At the other end of the rankings, No. 60 will be Mexico’s Rodolfo Cazaubon, who is No. 344 in the world golf rankings. He was awarded a berth when Angelo Que of the Philippines withdrew Monday due to Zika virus concerns.

The women haven’t had nearly the same spate of withdrawals. Only South Africa’s Lee-Anne Pace has pulled out.

The U.S. women’s team will consist of Lexi Thompson (No. 4 in the Olympic rankings), Stacy Lewis (No. 9) and Gerina Piller (No. 13). The top three will be New Zealand’s Lydia Ko, Canada’s Brooke M. Henderson and South Korea’s Inbee Park.

Piller, a former Big Break contestant, didn’t clinch her spot until Sunday. She tied for eighth at the U.S. Women’s Open, which moved her to 15th in the women’s world rankings, allowing the U.S. to send a third woman.

The 60th-ranked female golfer will be New Zealand’s Cathryn Bristow, who is No. 446 in the world.

MORE: Jason Day to skip Olympics due to Zika virus

Valencia Marathon produces historic times in men’s, women’s races

2022 Valencia Marathon
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Kenyan Kelvin Kiptum and Ethiopian Amane Beriso won the Valencia Marathon and became the third-fastest man and woman in history, respectively.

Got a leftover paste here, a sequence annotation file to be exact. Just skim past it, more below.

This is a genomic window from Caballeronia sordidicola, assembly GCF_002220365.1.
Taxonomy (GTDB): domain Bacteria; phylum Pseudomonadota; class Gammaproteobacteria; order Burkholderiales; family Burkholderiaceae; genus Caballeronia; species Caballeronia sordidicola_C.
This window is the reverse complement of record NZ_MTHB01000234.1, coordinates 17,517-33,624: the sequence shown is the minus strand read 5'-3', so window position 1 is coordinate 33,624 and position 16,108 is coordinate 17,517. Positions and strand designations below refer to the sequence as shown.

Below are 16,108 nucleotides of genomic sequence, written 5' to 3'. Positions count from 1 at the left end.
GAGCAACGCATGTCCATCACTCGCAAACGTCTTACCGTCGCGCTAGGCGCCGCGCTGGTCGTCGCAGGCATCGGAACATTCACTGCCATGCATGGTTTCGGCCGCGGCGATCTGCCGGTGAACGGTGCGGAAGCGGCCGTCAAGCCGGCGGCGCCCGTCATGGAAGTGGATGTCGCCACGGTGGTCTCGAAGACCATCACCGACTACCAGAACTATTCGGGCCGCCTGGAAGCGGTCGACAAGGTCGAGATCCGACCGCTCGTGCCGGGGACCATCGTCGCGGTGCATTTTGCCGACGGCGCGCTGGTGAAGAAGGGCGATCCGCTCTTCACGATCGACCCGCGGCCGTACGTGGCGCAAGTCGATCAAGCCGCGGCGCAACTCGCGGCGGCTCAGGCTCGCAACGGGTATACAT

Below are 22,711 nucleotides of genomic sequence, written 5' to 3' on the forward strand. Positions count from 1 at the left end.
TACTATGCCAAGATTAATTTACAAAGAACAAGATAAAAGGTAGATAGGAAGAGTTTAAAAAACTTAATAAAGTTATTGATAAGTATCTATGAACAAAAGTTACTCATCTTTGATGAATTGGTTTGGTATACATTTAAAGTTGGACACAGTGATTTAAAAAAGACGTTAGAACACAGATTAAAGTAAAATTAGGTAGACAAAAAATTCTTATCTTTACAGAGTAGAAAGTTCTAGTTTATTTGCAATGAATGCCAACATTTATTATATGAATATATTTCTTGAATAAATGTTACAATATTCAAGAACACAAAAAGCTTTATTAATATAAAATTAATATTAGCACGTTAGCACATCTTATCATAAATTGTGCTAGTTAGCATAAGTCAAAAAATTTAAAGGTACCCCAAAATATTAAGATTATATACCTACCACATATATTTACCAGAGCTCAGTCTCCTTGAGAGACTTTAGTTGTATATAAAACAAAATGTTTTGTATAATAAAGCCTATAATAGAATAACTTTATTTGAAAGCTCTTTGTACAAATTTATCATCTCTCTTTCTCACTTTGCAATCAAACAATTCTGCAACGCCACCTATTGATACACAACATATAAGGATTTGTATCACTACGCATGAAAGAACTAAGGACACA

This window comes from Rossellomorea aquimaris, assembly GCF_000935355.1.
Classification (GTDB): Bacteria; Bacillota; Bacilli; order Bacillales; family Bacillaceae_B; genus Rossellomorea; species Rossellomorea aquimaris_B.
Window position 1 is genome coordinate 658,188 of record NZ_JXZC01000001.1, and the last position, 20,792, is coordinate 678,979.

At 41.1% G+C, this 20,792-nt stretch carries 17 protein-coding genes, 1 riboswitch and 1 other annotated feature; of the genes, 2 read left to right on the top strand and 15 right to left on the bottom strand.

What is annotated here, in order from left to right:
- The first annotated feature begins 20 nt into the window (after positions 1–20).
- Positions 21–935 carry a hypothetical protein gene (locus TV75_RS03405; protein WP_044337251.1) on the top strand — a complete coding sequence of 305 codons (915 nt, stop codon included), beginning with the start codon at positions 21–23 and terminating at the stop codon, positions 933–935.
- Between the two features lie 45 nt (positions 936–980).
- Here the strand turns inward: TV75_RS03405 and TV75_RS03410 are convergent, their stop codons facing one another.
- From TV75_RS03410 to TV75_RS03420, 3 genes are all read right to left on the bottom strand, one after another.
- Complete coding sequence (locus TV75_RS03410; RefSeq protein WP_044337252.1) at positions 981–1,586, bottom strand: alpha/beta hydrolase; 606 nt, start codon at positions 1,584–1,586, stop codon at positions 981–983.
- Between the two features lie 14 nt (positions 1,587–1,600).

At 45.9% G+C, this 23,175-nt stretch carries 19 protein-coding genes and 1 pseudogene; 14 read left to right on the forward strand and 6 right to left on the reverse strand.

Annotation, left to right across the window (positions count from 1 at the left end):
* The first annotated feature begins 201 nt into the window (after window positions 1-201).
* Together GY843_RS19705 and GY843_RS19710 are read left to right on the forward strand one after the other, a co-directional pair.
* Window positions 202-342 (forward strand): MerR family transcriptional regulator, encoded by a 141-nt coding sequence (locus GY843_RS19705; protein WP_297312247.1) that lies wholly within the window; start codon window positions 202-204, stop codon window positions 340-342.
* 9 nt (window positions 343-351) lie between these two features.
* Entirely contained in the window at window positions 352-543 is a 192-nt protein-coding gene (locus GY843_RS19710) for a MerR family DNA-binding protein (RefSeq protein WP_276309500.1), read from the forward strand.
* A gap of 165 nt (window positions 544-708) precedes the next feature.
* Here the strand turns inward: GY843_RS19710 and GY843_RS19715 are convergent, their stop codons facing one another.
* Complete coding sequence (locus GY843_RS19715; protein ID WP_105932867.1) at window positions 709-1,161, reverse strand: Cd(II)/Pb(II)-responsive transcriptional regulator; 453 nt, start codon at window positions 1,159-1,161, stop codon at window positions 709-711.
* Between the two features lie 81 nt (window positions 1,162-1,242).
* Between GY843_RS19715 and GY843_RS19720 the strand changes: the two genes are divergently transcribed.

Kiptum, a 23-year-old in his marathon debut, won the men’s race in 2 hours, 1 minute, 53 seconds. The only men to ever run faster over 26.2 miles are legends: Kenyan Eliud Kipchoge (2:01:09 world record, plus a 2:01:39) and Ethiopian Kenenisa Bekele (2:01:41).

Kipchoge made his marathon debut at age 28, and Bekele at 31.

Beriso, a 31-year-old whose personal best was 2:20:48 from January 2016, stunned the women’s field Sunday by running 2:14:58. The only women to have run faster: Kenyans Brigid Kosgei (2:14:04) and Ruth Chepngetich (2:14:18).

Ethiopian Letesenbet Gidey finished second in 2:16:49, the fastest-ever time for a woman in her marathon debut. Gidey is the world record holder at 5000m and 10,000m.

Valencia is arguably the top annual marathon outside of the six World Marathon Majors. The next major marathon is Tokyo on March 5.

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Aleksander Aamodt Kilde wins Beaver Creek downhill

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BEAVER CREEK, Colo. — Norway’s Aleksander Aamodt Kilde won his second straight World Cup downhill race to start the season, despite feeling under the weather.